Great post, Q! That was a very entertaining and fun read! I agree those guys should have been tossed. I don’t think there is any conspiracy though, as you suggest. However, as an engineer, I have to take exception to you characterizing the boneheads at AIG’s Financial Products division as “slide rule guys.” The core of people that created those fatally flawed Frankenstein financial models at AIG were business majors, not engineers. My not so biased and humble opinion is that if engineers were running AIG those models would have been exposed for what they were and AIG would still be solvent.
This post by LAL asks us to consider the merits of student loans and how much money should be borrowed before the loan becomes a poor deal for the student. Good post, LAL! The article doesn’t try to profess a right answer; indeed, everybody’s situation is unique. The end result is some stimulating conversation that may help readers come to their own conclusions on this topic. In my opinion, the bottom line is common financial sense has to be applied before jumping into any student loans. For example, I’ve always questioned why many people spend well over a hundred thousand dollars to get a liberal arts degree from an Ivy League or other expensive university if the typical starting salary is in the neighborhood of $30,000 per year. Anybody?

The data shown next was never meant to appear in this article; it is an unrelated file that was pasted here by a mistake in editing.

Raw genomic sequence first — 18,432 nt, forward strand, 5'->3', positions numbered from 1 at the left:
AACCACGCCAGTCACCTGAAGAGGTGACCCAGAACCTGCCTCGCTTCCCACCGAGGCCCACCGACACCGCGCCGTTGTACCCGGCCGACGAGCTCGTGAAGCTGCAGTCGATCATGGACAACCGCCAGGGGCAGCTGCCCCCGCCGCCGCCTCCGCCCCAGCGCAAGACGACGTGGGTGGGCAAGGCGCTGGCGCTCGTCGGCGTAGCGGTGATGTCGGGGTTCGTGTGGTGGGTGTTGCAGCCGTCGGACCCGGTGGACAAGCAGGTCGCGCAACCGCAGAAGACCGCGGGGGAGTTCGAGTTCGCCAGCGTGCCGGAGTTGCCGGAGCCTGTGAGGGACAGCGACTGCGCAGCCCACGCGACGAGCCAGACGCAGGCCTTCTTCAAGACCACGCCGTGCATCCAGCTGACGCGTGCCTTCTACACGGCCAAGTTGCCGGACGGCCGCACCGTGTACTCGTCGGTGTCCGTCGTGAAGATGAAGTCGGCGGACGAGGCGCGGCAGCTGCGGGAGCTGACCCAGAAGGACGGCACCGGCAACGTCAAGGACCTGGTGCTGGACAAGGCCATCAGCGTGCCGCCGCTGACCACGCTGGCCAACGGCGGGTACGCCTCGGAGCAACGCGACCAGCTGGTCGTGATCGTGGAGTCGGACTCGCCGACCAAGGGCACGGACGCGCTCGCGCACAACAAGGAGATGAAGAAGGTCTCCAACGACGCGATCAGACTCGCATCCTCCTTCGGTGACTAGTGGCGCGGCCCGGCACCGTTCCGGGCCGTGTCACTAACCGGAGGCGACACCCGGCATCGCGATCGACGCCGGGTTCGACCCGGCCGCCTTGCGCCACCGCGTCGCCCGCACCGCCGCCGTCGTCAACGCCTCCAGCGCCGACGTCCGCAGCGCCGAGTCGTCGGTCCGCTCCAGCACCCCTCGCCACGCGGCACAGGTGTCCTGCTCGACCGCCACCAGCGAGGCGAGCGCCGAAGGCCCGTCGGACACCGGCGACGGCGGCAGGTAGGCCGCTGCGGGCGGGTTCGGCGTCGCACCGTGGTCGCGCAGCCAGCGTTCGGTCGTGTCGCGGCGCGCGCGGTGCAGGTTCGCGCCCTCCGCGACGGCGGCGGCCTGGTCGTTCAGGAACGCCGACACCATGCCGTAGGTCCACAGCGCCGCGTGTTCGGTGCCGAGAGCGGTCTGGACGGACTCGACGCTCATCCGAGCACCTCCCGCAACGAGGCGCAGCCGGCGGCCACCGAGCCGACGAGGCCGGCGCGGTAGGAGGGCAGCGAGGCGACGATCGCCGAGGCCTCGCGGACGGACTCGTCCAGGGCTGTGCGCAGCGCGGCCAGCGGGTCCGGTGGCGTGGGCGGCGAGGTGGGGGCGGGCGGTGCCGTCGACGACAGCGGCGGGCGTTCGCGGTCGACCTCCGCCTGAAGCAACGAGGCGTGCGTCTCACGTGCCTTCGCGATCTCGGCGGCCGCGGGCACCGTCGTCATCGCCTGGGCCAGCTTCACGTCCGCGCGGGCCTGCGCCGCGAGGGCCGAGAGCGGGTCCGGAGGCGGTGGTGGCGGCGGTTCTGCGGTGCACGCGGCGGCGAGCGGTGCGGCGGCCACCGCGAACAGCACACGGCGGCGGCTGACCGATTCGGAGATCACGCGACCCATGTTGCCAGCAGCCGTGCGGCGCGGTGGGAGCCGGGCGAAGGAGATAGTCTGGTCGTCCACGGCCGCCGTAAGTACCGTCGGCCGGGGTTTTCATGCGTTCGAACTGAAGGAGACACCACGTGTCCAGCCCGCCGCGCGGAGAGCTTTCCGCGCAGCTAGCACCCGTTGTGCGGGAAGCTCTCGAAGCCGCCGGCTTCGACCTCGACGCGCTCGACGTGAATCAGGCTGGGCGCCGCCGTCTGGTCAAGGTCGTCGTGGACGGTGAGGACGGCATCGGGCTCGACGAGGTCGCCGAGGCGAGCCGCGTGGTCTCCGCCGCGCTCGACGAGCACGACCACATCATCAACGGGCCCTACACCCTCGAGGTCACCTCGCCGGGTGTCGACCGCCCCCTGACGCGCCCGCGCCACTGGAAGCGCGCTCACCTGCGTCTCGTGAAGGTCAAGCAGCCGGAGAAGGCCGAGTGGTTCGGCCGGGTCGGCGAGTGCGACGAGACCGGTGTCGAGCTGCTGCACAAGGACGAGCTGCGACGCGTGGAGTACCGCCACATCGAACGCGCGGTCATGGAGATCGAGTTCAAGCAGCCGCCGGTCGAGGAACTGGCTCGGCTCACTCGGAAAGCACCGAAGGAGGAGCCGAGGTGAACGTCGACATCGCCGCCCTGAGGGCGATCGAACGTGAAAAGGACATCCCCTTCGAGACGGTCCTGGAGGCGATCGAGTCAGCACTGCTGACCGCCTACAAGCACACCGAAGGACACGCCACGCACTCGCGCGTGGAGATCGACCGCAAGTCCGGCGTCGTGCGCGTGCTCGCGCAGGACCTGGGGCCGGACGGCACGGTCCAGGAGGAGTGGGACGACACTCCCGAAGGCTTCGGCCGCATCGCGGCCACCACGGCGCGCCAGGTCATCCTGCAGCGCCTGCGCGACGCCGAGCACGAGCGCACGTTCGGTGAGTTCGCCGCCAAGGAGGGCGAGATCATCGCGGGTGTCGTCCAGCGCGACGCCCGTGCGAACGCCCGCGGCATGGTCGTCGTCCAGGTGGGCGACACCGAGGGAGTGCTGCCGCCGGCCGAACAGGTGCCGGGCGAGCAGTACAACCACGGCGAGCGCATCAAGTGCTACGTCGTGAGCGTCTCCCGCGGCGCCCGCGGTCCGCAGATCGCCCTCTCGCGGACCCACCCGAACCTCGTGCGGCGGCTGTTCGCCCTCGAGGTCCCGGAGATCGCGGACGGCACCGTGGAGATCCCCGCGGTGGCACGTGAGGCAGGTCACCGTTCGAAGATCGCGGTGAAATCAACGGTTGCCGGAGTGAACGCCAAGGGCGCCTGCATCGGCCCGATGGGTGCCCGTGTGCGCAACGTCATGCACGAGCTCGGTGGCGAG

The Investor presents , posted at : The Uncomfortable Truthsmonevator.com, saying, “Quantitative easing is now being positioned as our last chance to save the financial system. But what does this arcane term really mean, and what will be the consequences further down the line?”
The Investor does a great job of explaining quantitative easing and predicts its impacts to all of us down the line. Frankly, this post was a lock for the Best of the Best the moment I read, “Quantitative easing sounds like a laxative, which is appropriate since everyone is talking a lot of bull about it, and it could land us all in the deep stuff.” Investor, sir, you are spot on with your analysis! I have been spouting this same mantra for the past year. Excellent post!
This is another nicely written and very thought-provoking post. Well done, Abigail! I have to respectfully disagree with your conclusion though. I don’t think optimism is “a fatal flaw in our economy.” A free-market economy absolutely depends on optimism. I think of the banking industry as the engine that runs the economy, and optimism as the fuel. Without optimism, the banks stop working; they become afraid to take risks and loan the money necessary to enable businesses to start-up or expand. On a micro scale, I think most folks got in to financial trouble not because they were overly optimistic, but because they were in denial.